Danjoy, Jean-Charles

ARCHITECT (FRANCE)
BORN 31 May 1806, Avensac, Gers - DIED 4 Sep 1862, Paris
REAL NAME Danjoy, Jean-Charles-Léon
GRAVE LOCATION Paris: Montmartre Cimetière, 20 Avenue Rachel (division 21)

Jean-Charles Danjoy entered the École des Beaux-Arts in Paris in 1827. He studied there under Jean-Nicolas Huyot. He made a living by selling his architectural drawings and lithographs until in 1840 he was hired by the French Historic Monuments to restore the Château de Falaise. Other restoration projects followed.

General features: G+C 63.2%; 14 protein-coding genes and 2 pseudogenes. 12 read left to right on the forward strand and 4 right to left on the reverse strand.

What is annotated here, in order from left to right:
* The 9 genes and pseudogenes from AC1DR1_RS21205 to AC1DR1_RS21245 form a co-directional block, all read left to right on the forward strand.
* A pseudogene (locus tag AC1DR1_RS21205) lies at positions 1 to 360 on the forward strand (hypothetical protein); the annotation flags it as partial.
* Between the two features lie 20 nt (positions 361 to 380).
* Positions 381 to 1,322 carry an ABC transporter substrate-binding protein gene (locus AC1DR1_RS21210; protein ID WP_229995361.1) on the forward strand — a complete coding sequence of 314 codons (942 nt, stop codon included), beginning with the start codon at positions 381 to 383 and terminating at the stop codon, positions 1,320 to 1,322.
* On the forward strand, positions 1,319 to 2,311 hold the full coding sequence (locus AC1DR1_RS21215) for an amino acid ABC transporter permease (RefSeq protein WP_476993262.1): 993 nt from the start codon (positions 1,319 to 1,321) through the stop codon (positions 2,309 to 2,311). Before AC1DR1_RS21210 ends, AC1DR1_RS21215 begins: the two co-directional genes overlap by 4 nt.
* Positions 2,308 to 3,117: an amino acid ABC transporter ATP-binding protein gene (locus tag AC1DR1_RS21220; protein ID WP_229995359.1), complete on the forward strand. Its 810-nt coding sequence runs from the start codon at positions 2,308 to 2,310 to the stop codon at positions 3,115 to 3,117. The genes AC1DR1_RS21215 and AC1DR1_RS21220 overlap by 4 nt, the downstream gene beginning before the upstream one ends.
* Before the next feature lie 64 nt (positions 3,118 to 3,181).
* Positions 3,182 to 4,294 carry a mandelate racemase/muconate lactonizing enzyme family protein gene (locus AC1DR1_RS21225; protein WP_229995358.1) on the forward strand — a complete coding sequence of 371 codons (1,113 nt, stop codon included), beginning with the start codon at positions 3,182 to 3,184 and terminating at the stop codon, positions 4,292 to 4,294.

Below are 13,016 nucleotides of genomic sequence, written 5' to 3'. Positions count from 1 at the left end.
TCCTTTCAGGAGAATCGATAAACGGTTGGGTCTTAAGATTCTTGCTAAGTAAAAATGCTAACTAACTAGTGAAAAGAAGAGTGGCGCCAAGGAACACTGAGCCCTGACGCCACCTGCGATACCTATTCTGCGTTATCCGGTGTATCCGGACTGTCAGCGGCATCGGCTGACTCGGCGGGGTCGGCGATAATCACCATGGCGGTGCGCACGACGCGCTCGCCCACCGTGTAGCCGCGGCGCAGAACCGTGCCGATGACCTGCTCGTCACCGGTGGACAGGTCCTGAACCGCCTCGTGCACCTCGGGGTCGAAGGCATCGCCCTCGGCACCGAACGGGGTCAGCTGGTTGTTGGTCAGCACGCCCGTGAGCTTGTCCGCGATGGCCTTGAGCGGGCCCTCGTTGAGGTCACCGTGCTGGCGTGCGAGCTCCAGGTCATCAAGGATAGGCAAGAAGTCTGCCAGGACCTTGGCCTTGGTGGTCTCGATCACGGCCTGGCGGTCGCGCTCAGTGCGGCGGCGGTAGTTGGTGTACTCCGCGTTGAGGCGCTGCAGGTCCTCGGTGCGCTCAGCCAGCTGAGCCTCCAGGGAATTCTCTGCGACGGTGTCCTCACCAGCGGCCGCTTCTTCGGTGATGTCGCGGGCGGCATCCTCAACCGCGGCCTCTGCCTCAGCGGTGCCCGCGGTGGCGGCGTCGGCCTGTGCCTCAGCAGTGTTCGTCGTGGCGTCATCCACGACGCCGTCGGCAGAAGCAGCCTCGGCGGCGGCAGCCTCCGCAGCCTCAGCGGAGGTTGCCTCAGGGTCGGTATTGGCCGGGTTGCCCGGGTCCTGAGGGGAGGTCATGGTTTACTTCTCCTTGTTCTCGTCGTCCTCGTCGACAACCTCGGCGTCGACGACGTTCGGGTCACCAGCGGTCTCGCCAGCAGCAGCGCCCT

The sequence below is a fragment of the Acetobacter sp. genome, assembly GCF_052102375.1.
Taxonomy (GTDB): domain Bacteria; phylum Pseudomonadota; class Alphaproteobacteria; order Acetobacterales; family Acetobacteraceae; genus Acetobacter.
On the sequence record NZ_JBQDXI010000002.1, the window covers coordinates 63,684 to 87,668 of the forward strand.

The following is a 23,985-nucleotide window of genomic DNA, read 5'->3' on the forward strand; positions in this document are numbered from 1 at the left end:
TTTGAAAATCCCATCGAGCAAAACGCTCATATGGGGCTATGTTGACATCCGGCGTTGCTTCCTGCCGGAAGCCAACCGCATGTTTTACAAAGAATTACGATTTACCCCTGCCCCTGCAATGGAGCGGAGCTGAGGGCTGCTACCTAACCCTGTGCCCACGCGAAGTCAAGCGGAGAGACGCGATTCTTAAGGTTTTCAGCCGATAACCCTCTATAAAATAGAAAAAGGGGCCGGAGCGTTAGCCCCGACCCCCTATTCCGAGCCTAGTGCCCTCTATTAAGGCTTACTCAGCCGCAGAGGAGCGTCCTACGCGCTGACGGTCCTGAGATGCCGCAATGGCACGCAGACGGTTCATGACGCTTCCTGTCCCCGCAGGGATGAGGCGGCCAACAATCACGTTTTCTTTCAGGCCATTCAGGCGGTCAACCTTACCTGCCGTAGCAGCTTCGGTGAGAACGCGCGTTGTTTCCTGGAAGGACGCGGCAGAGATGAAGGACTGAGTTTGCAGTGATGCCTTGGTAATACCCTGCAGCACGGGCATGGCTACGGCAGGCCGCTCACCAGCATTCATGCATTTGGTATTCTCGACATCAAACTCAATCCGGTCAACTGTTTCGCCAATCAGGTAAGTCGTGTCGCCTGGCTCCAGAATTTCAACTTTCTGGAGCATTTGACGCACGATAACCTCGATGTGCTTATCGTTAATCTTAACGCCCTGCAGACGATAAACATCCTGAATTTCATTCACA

In a competition to design a tomb for Napoleon I he won the gold prize in 1842. In 1843 he also contested for the restoration of the Notre Dame but Lassus and Viollet-le-Duc won. In 1845 he designed the tomb of the princess Demidoff at Père Lachaise. In 1847 he was involved in the restoration of the Cathedral in Bordeaux and in 1848 he worked at the Cathedral in Metz. He designed the Château Pastré in Marseille for the merchant Eugène Pastré. He died in 1862 in Paris.

Images

The grave of Jean-Charles Danjoy at the Montmartre Cimetière, Paris.
Picture by Androom (05 Nov 2017)

 

Sources
Jean-Charles Danjoy — Wikipédia


D'Annunzio, Gabriele

Published: 16 Dec 2018
Last update: 16 Dec 2018